All of the bench supports are just tack welded in place at the moment. In the morning I'll check my work before welding them up in earnest.

June 29, 2016: side panels

Up until today, everything I've done has been with material I wasn't using previously, either the 1.5" x 1.5" siderails I bought out of the surplus bin, or the bench which was made from scrap metal I'd had sitting around. Today's omelette required breaking my first eggs. First, I welded some attachment points to the side panels. This will raise the sides up about an inch. Once that was done it was time to lop off about a foot and a half from their length. Originally the front of the Fortune Teller's Tent was at the front of the subframe, ahead of the front wheels. Now the tent will end pretty much above the front wheels, and just behind the new bench seat. This meant cutting off the forward-most 15" of the existing side frame panels. There's no turning back now.

So, I started with the passenger side, and it didn't actually take very long and I'm happy with the result. But the big thing I flashed upon today is that I might be able to get by with keeping the LEDs down low on the skirt panels. The issue I had with these previously is that they caused the golf cart to bottom out when going up any sort of incline, whether it's a moderately steep driveway, or the cargo trailer I rent every year. So in this year's proposal I moved those up above the beltline of the subframe, which looks dorky but allows me to use cloth skirts instead of metal ones. But today I realized that now that the side skirts will not extend beyond the front wheels, it might make it up the trailer ramp.

I had originally planned to chop of the side skirts today, but I'm going to hold off on that. My next task is to reduce the length of the driver's side panel, also by 15" to match the passenger side. And I guess I still need to complete the welds on the bench that are only tack welds. After I do all that, I'll arrange to borrow the utility trailer for an hour or two and see if the golf car will drive up it now. This could be a very nice development.

So now, the next question would be - if I decide to keep the LEDs down low where they used to be, do I reuse the individual LED pixels? The issue with the pixels is that they protrude quite some ways behind their sheet metal panels, and it's just a festival of wiring back there. The wheels are much closer to all this wiring than they used to be, and I might end up taking out a bunch of pixels on a steep turn. The alternative would be to save the LED pixels for some other project, and get a bunch of LED strips and some new sheet metal panels, and redo all the lighting on the cart. Right now I am liking that idea, and I emailed my man in Shenzhen to see what he has available.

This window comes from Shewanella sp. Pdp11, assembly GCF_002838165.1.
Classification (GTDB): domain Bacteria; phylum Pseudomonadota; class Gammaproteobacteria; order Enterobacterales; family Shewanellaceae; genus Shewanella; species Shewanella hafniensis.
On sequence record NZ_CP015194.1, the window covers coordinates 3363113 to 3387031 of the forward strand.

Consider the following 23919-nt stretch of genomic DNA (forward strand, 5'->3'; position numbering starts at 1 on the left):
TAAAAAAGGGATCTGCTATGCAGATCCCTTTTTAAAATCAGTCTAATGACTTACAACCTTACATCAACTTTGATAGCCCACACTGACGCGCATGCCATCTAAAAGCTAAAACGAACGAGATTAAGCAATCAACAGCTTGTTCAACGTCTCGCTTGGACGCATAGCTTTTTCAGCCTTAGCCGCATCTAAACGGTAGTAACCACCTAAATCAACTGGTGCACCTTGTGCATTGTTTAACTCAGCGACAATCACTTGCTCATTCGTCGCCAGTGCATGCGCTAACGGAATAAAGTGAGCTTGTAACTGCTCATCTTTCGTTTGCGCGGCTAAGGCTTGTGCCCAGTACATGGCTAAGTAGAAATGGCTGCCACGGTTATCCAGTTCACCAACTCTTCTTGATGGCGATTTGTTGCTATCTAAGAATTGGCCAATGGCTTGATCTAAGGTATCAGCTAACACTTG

July 2, 2016: bench is done (mostly)

Got all the woodwork cut for the bench, and welded uo arm rests and a rear support piece. Bench is super stable! I just need to take all the wood off, sand and verathane, and then sand and paint the frame.

July 4, 2016: A stain on Independence Day

Not really. But I did finish painting the bench frame, and sanded down the slats and put down the first coat of Verathane. On the left you can see a couple doors and other pieces from previous incarnations of the Mutant Vehicle. I haven't needed to buy very much metal at all this time around. When I need some tubular steel I chop these pieces up, grind 'em down, and weld up whetever I need.

July 6, 2016: Well, bummer (maybe).

Over the past few weeks I thought I might be able to keep the lights down low, acting as skirts to hide the wheels. So I got ot the point where the frame was complete enough that I was able to bring the trailer up from the rental shop and see if the MV fits. And it didn't. The skirts bottomed out on the rear corners, so I grabbed the angle grinder and cut those off, but I was still only able to get the MV halfway into the trailer before it got stuck. It's just a hair too wide.

So I returned the trailer, and today I cut the skirts off the bottom of the side pieces, and ground those down. And now the side pieces attach to the top of the subframe instead of on the sides. This should save me at least 1.5" in width and eliminate the ground clearance problem. The camper, meanwhile, is in the shop and its the only tow vehicle I have. When I get that back (hopefully soon) I'll grab the trailer again and have another go at it. If it still doesn't fit, I'm pretty much fucked. I guess I'd have to look around for a bigger trailer. Hope it doesn't come to that.